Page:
I don’t make hits, I take risks
And make flops like floppy disks
I still stay professional and not sloppy
I try to be original, not a photocopy
Never Stop by Chilly Gonzales.
A few months ago I was honored to be a mentor at a mobile app hackathon called App Camp. During the first day “idea people” and teams pitched their ideas to recruit missing members to the team (or just to practice their pitches, if they didn’t need people).
My first thought after the pitches was that there weren’t many really original ideas, if at all. It seemed that either people didn’t do any research on the number of similar apps already in app stores, or they just didn’t care. But the more I think about it, the more it makes sense from the small business perspective.
Basically the high level process of app business (or probably any business) consists of 3 steps:
- Coming with an idea
- Building an app
- “Selling” it (that includes popularizing free apps)
Anyone can come up with some idea. It could be a good idea or a bad idea, but most of the times there’s no lack of “idea people” at these coding events or even any drunk party for that matter. Technical and creative people can relatively easy evaluate their ability to implement that idea. That covers 2 steps out of 3.
Now, for selling the app, 99% of the people in the app business have no idea how to do it. Naïve “entrepreneurs” suppose that it’s enough to build a good product, drop it into the marketplace and start collecting money. More experienced (or just sober) people know that it’s not easy at all.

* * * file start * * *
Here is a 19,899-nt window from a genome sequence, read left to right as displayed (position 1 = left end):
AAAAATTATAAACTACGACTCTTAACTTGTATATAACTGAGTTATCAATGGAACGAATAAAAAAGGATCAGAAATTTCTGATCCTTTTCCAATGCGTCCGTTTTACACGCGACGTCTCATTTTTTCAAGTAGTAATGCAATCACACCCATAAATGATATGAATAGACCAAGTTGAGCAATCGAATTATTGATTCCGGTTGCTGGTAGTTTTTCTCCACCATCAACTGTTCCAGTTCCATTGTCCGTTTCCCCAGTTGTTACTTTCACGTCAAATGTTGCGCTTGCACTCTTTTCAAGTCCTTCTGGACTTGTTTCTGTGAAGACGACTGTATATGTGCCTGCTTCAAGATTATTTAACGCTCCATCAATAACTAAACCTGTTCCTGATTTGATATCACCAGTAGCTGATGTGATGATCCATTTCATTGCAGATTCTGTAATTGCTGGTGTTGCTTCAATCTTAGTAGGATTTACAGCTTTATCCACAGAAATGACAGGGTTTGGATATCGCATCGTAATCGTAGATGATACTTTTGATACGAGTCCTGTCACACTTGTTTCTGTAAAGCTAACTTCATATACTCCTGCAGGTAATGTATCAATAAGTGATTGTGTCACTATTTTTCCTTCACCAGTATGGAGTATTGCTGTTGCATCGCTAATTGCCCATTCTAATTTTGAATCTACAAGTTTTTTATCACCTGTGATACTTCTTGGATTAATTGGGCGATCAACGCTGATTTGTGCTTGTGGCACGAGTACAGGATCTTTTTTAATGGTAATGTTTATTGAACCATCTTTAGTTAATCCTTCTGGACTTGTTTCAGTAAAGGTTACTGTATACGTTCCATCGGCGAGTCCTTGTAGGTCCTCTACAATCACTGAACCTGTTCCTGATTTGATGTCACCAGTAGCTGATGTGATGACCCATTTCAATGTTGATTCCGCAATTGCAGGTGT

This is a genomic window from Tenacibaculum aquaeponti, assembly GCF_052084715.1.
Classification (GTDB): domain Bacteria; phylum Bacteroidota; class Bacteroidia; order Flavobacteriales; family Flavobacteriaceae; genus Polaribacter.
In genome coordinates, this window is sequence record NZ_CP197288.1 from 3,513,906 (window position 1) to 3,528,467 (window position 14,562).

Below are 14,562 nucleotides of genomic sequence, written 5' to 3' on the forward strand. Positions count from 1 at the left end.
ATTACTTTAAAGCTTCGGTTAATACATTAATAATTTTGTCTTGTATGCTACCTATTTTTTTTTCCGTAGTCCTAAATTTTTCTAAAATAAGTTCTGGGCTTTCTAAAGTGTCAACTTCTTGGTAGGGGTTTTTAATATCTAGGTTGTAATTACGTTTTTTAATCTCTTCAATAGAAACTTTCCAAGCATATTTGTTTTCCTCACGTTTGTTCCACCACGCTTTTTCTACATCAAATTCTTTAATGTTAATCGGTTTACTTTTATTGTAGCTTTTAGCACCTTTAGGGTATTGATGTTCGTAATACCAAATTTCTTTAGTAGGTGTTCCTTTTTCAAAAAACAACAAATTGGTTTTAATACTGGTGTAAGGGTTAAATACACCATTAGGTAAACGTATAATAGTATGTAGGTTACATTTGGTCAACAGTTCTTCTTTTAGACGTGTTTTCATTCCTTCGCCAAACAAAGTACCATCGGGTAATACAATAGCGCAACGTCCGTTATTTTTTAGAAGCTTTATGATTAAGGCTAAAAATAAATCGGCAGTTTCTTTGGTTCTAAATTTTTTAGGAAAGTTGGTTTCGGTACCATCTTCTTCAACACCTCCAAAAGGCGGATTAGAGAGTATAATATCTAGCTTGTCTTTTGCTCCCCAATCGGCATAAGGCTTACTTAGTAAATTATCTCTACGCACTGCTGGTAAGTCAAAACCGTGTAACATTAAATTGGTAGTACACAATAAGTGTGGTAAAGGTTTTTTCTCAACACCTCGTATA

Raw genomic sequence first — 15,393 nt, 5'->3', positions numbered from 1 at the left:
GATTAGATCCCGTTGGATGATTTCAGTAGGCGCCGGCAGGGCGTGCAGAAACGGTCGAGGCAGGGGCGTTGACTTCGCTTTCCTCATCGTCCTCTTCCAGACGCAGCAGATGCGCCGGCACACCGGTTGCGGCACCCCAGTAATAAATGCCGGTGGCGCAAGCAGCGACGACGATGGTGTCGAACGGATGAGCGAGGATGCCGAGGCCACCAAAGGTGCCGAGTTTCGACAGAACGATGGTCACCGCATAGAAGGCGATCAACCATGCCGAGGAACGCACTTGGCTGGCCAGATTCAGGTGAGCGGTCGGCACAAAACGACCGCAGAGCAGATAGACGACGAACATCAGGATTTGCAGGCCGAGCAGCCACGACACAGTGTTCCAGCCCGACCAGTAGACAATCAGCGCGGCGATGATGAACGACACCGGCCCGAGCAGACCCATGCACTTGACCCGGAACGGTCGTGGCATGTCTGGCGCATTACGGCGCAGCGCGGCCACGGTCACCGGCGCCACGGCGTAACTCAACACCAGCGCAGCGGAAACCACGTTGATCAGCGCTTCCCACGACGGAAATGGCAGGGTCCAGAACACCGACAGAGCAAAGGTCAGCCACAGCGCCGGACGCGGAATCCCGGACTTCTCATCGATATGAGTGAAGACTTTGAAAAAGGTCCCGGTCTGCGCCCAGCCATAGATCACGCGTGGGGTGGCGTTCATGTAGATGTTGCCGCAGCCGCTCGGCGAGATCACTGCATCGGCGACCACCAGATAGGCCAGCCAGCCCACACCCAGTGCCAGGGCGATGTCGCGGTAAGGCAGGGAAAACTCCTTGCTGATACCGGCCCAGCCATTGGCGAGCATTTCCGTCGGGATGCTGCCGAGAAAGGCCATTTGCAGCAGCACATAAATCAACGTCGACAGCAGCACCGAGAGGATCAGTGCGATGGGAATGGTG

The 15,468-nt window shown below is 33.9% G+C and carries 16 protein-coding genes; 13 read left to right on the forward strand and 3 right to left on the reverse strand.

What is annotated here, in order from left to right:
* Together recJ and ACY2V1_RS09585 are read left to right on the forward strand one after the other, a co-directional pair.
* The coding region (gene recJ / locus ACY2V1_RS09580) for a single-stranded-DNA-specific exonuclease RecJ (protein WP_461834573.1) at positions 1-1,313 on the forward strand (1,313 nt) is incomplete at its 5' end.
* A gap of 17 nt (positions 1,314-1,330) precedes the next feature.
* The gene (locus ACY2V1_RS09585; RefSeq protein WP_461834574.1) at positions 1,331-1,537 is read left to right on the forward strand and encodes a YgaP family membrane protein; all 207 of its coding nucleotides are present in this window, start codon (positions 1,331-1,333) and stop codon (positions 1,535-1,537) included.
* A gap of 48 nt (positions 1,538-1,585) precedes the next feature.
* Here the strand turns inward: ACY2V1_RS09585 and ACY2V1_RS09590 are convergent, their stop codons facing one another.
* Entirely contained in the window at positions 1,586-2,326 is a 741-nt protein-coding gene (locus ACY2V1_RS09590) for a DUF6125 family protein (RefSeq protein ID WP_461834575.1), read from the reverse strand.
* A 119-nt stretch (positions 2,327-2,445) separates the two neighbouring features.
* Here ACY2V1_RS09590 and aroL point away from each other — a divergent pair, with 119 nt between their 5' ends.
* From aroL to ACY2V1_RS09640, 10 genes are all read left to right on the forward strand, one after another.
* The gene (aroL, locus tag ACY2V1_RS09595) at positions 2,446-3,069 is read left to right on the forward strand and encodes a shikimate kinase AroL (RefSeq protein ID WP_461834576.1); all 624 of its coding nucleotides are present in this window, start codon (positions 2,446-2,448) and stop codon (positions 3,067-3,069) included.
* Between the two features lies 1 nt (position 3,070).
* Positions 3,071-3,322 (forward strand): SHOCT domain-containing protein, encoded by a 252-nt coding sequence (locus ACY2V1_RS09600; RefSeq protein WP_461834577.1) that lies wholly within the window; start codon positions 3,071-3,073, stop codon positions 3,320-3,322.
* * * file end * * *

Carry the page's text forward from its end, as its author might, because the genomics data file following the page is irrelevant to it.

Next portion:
If you have an original idea and no one out of the tens and hundreds of thousands of developers thought of it, chances are that none of the users thought they need it either. It doesn’t mean that your idea sucks. It only means that you’ll have to somehow convince people that they have a problem that your app solves or, in case of a game, just shove it into faces of users until it catches some word-of-mouth inertia. All of this requires a lot of work and most likely money and it’s not what idea or techie/creative people have and/or want to spend.
Much easier and predictable route is to identify a large(ish) market segment and evaluate your abilities to outexecute the competition. In larger segments there’s enough space for more than 1 or 2 or 3 players. Each platform has a dozen of twitter clients, photo effect apps or Angry Birds clones, and definitely more than one app in each category is doing relatively well. People search for these apps. They evaluate a couple before settling with their favorite. If you execute well, there’s a good chance that you’ll be able to succeed with relatively passive approach to “sales”.
Later in the above mentioned song there’s a line
And if I lack authenticity
Remember – authenticity is often shitty
So, honestly, even though I frown at the idea of creating another “fart app”, from a purely small business standpoint, it seems that unless you want to take big risks to go big, doing a good job on a non-original mass market idea is a safer bet.
What do you think?